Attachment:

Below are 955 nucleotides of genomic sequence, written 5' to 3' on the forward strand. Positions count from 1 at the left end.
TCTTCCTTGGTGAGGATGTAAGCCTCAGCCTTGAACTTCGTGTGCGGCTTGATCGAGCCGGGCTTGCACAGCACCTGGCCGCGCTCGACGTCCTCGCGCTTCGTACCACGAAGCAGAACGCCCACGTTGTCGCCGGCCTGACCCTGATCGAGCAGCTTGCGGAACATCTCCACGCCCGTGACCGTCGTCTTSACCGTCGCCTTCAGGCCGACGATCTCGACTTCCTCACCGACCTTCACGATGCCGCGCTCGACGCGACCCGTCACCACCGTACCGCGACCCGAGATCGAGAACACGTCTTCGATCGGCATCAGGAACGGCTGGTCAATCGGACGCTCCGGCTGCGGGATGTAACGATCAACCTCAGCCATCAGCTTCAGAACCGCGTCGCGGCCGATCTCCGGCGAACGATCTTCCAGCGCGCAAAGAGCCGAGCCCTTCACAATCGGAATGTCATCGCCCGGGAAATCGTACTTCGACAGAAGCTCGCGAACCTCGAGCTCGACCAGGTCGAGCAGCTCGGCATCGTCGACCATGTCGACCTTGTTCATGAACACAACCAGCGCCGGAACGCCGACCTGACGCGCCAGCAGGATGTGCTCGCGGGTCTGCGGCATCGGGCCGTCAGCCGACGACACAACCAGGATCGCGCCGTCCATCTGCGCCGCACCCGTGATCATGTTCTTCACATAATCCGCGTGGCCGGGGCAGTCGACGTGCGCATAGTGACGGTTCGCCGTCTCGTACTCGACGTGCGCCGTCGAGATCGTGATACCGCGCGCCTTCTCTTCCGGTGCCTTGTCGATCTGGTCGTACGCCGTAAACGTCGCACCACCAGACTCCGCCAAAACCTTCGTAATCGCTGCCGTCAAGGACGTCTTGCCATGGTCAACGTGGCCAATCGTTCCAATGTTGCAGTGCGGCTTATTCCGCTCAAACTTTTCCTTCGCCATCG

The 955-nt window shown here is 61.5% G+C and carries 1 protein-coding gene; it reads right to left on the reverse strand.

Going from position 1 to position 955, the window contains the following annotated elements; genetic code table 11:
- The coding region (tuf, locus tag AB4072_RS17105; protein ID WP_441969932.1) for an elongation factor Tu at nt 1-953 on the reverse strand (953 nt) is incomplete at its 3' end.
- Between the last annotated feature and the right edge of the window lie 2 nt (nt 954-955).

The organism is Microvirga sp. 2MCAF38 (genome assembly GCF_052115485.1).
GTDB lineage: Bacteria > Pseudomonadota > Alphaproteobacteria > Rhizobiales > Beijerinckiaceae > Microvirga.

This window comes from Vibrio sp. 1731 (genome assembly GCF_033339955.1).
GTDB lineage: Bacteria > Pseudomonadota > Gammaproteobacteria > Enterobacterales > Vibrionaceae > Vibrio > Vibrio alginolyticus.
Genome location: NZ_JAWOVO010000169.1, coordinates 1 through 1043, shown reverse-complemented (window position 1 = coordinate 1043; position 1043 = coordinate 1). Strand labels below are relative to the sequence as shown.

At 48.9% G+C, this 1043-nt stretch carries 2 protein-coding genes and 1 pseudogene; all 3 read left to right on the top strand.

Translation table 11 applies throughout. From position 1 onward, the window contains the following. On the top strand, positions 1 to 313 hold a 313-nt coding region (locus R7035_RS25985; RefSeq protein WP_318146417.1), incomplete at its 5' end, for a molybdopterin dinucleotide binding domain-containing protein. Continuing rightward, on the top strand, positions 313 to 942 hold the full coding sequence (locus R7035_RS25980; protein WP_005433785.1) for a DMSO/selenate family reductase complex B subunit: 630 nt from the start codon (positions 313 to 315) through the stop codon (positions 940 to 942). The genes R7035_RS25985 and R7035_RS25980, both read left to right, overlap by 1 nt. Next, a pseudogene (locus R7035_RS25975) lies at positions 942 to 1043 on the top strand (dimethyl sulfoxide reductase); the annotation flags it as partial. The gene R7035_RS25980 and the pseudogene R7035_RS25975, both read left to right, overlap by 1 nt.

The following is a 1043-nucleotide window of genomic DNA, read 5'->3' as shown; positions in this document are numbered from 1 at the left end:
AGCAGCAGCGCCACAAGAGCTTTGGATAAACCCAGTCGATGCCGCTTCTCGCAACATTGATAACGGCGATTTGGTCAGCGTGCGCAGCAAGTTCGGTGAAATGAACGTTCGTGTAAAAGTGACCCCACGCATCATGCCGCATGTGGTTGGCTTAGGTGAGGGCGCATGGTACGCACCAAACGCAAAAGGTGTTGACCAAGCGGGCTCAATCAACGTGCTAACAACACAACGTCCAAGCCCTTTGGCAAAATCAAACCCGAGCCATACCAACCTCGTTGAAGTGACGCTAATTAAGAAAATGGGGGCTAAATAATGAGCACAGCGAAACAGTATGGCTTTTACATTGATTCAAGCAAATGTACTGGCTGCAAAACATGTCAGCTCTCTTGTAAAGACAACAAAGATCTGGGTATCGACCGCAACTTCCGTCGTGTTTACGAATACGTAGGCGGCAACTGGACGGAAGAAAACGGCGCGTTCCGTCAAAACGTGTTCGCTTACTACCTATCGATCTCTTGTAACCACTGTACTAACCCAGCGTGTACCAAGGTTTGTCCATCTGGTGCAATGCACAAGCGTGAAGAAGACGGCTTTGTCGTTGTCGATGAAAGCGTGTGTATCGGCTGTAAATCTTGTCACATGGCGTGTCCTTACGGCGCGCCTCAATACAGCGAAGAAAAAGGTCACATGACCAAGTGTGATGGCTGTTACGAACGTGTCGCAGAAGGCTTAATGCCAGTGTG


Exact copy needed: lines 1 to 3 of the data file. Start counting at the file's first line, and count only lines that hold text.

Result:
Below are 955 nucleotides of genomic sequence, written 5' to 3' on the forward strand. Positions count from 1 at the left end.
TCTTCCTTGGTGAGGATGTAAGCCTCAGCCTTGAACTTCGTGTGCGGCTTGATCGAGCCGGGCTTGCACAGCACCTGGCCGCGCTCGACGTCCTCGCGCTTCGTACCACGAAGCAGAACGCCCACGTTGTCGCCGGCCTGACCCTGATCGAGCAGCTTGCGGAACATCTCCACGCCCGTGACCGTCGTCTTSACCGTCGCCTTCAGGCCGACGATCTCGACTTCCTCACCGACCTTCACGATGCCGCGCTCGACGCGACCCGTCACCACCGTACCGCGACCCGAGATCGAGAACACGTCTTCGATCGGCATCAGGAACGGCTGGTCAATCGGACGCTCCGGCTGCGGGATGTAACGATCAACCTCAGCCATCAGCTTCAGAACCGCGTCGCGGCCGATCTCCGGCGAACGATCTTCCAGCGCGCAAAGAGCCGAGCCCTTCACAATCGGAATGTCATCGCCCGGGAAATCGTACTTCGACAGAAGCTCGCGAACCTCGAGCTCGACCAGGTCGAGCAGCTCGGCATCGTCGACCATGTCGACCTTGTTCATGAACACAACCAGCGCCGGAACGCCGACCTGACGCGCCAGCAGGATGTGCTCGCGGGTCTGCGGCATCGGGCCGTCAGCCGACGACACAACCAGGATCGCGCCGTCCATCTGCGCCGCACCCGTGATCATGTTCTTCACATAATCCGCGTGGCCGGGGCAGTCGACGTGCGCATAGTGACGGTTCGCCGTCTCGTACTCGACGTGCGCCGTCGAGATCGTGATACCGCGCGCCTTCTCTTCCGGTGCCTTGTCGATCTGGTCGTACGCCGTAAACGTCGCACCACCAGACTCCGCCAAAACCTTCGTAATCGCTGCCGTCAAGGACGTCTTGCCATGGTCAACGTGGCCAATCGTTCCAATGTTGCAGTGCGGCTTATTCCGCTCAAACTTTTCCTTCGCCATCG

The 955-nt window shown here is 61.5% G+C and carries 1 protein-coding gene; it reads right to left on the reverse strand.